L-arginine and L-ornithine, or simply arginine and ornithine, are two amino acids that share a lot in common in spite of one significant difference. Like most amino acids, arginine helps build proteins. Ornithine, on the other hand, doesn’t participate in protein synthesis. Your body relies on both amino acids to function properly, and they work together -- as well as separately -- to ensure your health.
Ammonia is a byproduct formed during the metabolism of protein. Since ammonia is toxic, your body neutralizes and eliminates it through a process called the urea cycle. The cycle follows precise steps, with each one requiring specific substances to complete its part of the cycle. Arginine and ornithine are used in four of the five enzymes essential to these steps. While urea cycle disorders are often caused by genetic diseases, a deficiency of arginine or ornithine triggered by illness or stress can cause a small increase in ammonia levels in the blood, according to the Rare Diseases Clinical Research Network.
Boost Growth Hormone
Arginine and ornithine stimulate the release of human growth hormone, which may help build muscles. When a group of men took 7 grams of arginine prior to exercising, their blood levels of growth hormone increased more than the normal boost caused by exercise alone, according to an article in the September 2006 issue of the “Journal of Applied Physiology.” A similar result was achieved when athletes took a combination of 3,000 milligrams of arginine and 2,200 milligrams of ornithine twice daily for three weeks. Their levels of growth hormone were significantly higher following exercise than those of the group who did not take supplements, according to an article in the April 2010 issue of the “Journal of Strength and Conditioning Research.”
Lower Blood Pressure
Your body uses ornithine to synthesize arginine, then arginine is used to produce nitric oxide. Nitric oxide regulates smooth muscle contraction, which allows it to relax the muscles in blood vessels, according to NYU Langone Medical Center. When patients with high blood pressure took either 6 or 12 grams of arginine daily, blood pressure in the group treated with 12 grams dropped significantly, reported a study published in the “Medical Science Monitor” in May 2010.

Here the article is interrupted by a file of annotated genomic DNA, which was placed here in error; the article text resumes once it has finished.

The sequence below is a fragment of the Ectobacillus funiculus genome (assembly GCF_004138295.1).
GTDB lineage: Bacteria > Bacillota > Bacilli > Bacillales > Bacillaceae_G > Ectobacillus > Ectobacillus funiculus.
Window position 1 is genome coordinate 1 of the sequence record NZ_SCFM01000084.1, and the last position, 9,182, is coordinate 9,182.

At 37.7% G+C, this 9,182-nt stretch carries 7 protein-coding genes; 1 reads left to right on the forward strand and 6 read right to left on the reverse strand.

Choose Top Sources
Your body produces arginine and ornithine, so they’re not an essential part of your diet. However, they’re conditional amino acids, which means your body needs more of them when you’re sick or under stress and it may not be able to keep up with the demand. During those times, you may need to boost your consumption of arginine and ornithine, whether through foods or supplements. Good sources of both amino acids include fish, lean meat, eggs and dairy products. You can also get arginine from beans, brown rice, oatmeal, nuts and fish.
- National Urea Cycle Disorders Foundation: What Is a Urea Cycle Disorder?
- Gene Reviews: Urea Cycle Disorders Overview
- Rare Diseases Clinical Research Network: Urea Cycle Disease Overview
- Journal of Strength and Conditioning Research: Arginine and Ornithine Supplementation Increases Growth Hormone and Insulin-Like Growth Factor-1 Serum Levels After Heavy-Resistance Exercise in Strength-Trained Athletes
- Journal of Applied Physiology: Oral Arginine Attenuates the Growth Hormone Response to Resistance Exercise
- NYU Langone Medical Center: Arginine
- Medical Science Monitor: Evaluation of the Antihypertensive Effect of L-Arginine Supplementation in Patients With Mild Hypertension Assessed With Ambulatory Blood Pressure Monitoring
- Orthomolecular.org: Proteins/Amino Acids
- MedlinePlus: Amino Acids